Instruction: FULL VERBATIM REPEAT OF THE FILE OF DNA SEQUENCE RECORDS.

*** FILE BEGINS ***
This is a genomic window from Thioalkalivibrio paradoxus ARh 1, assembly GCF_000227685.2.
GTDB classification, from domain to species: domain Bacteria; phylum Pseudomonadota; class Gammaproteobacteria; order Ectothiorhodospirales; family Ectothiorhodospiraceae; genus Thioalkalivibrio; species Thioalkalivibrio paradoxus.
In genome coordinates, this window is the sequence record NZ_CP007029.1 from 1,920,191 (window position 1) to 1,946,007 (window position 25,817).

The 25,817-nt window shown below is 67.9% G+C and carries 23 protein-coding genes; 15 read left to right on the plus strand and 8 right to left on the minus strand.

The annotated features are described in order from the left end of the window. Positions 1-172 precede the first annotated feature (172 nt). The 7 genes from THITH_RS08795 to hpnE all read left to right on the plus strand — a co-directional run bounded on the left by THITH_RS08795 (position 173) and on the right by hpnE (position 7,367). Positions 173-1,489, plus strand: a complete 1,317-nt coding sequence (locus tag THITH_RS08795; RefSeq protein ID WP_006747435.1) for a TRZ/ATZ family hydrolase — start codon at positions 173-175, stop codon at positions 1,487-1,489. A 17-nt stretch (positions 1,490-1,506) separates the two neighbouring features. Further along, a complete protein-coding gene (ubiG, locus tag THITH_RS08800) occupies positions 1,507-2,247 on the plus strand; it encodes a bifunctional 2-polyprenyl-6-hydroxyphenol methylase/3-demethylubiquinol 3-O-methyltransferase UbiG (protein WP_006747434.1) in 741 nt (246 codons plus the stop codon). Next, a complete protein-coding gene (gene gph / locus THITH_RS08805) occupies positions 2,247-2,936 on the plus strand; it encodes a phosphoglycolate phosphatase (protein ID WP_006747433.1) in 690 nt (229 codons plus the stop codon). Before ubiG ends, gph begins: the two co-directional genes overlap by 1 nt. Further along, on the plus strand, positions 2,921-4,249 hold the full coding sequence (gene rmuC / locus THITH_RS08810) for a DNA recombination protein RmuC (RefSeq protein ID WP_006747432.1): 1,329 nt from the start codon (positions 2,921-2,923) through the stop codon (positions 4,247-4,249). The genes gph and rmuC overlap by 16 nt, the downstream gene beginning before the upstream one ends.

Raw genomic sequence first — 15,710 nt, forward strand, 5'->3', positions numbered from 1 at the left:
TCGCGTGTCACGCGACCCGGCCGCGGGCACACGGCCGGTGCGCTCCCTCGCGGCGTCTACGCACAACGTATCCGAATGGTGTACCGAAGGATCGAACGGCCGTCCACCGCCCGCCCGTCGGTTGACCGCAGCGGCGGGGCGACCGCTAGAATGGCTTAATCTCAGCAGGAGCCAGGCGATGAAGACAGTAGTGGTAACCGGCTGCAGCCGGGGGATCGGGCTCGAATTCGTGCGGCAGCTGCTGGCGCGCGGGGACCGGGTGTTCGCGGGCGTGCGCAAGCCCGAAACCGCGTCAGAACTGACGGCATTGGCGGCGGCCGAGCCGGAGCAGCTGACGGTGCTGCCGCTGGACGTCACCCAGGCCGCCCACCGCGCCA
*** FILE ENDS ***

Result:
This is a genomic window from Thioalkalivibrio paradoxus ARh 1, assembly GCF_000227685.2.
GTDB classification, from domain to species: domain Bacteria; phylum Pseudomonadota; class Gammaproteobacteria; order Ectothiorhodospirales; family Ectothiorhodospiraceae; genus Thioalkalivibrio; species Thioalkalivibrio paradoxus.
In genome coordinates, this window is the sequence record NZ_CP007029.1 from 1,920,191 (window position 1) to 1,946,007 (window position 25,817).

The 25,817-nt window shown below is 67.9% G+C and carries 23 protein-coding genes; 15 read left to right on the plus strand and 8 right to left on the minus strand.

The annotated features are described in order from the left end of the window. Positions 1-172 precede the first annotated feature (172 nt). The 7 genes from THITH_RS08795 to hpnE all read left to right on the plus strand — a co-directional run bounded on the left by THITH_RS08795 (position 173) and on the right by hpnE (position 7,367). Positions 173-1,489, plus strand: a complete 1,317-nt coding sequence (locus tag THITH_RS08795; RefSeq protein ID WP_006747435.1) for a TRZ/ATZ family hydrolase — start codon at positions 173-175, stop codon at positions 1,487-1,489. A 17-nt stretch (positions 1,490-1,506) separates the two neighbouring features. Further along, a complete protein-coding gene (ubiG, locus tag THITH_RS08800) occupies positions 1,507-2,247 on the plus strand; it encodes a bifunctional 2-polyprenyl-6-hydroxyphenol methylase/3-demethylubiquinol 3-O-methyltransferase UbiG (protein WP_006747434.1) in 741 nt (246 codons plus the stop codon). Next, a complete protein-coding gene (gene gph / locus THITH_RS08805) occupies positions 2,247-2,936 on the plus strand; it encodes a phosphoglycolate phosphatase (protein ID WP_006747433.1) in 690 nt (229 codons plus the stop codon). Before ubiG ends, gph begins: the two co-directional genes overlap by 1 nt. Further along, on the plus strand, positions 2,921-4,249 hold the full coding sequence (gene rmuC / locus THITH_RS08810) for a DNA recombination protein RmuC (RefSeq protein ID WP_006747432.1): 1,329 nt from the start codon (positions 2,921-2,923) through the stop codon (positions 4,247-4,249). The genes gph and rmuC overlap by 16 nt, the downstream gene beginning before the upstream one ends.

Raw genomic sequence first — 15,710 nt, forward strand, 5'->3', positions numbered from 1 at the left:
TCGCGTGTCACGCGACCCGGCCGCGGGCACACGGCCGGTGCGCTCCCTCGCGGCGTCTACGCACAACGTATCCGAATGGTGTACCGAAGGATCGAACGGCCGTCCACCGCCCGCCCGTCGGTTGACCGCAGCGGCGGGGCGACCGCTAGAATGGCTTAATCTCAGCAGGAGCCAGGCGATGAAGACAGTAGTGGTAACCGGCTGCAGCCGGGGGATCGGGCTCGAATTCGTGCGGCAGCTGCTGGCGCGCGGGGACCGGGTGTTCGCGGGCGTGCGCAAGCCCGAAACCGCGTCAGAACTGACGGCATTGGCGGCGGCCGAGCCGGAGCAGCTGACGGTGCTGCCGCTGGACGTCACCCAGGCCGCCCACCGCGCCA